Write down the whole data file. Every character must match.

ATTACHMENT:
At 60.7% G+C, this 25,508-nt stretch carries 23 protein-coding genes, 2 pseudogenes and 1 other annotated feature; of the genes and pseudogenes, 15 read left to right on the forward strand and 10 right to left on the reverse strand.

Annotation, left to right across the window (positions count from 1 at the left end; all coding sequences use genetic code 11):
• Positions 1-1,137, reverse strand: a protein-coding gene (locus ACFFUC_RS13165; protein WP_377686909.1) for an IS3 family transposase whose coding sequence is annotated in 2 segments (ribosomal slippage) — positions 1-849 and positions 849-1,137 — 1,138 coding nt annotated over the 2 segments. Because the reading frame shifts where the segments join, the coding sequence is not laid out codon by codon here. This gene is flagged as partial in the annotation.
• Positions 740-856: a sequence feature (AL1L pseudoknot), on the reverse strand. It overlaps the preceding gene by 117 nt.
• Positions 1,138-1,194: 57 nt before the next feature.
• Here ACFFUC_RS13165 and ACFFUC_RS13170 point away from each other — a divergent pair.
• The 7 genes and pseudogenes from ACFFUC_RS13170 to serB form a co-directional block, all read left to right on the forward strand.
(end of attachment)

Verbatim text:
At 60.7% G+C, this 25,508-nt stretch carries 23 protein-coding genes, 2 pseudogenes and 1 other annotated feature; of the genes and pseudogenes, 15 read left to right on the forward strand and 10 right to left on the reverse strand.

Annotation, left to right across the window (positions count from 1 at the left end; all coding sequences use genetic code 11):
• Positions 1-1,137, reverse strand: a protein-coding gene (locus ACFFUC_RS13165; protein WP_377686909.1) for an IS3 family transposase whose coding sequence is annotated in 2 segments (ribosomal slippage) — positions 1-849 and positions 849-1,137 — 1,138 coding nt annotated over the 2 segments. Because the reading frame shifts where the segments join, the coding sequence is not laid out codon by codon here. This gene is flagged as partial in the annotation.
• Positions 740-856: a sequence feature (AL1L pseudoknot), on the reverse strand. It overlaps the preceding gene by 117 nt.
• Positions 1,138-1,194: 57 nt before the next feature.
• Here ACFFUC_RS13165 and ACFFUC_RS13170 point away from each other — a divergent pair.
• The 7 genes and pseudogenes from ACFFUC_RS13170 to serB form a co-directional block, all read left to right on the forward strand.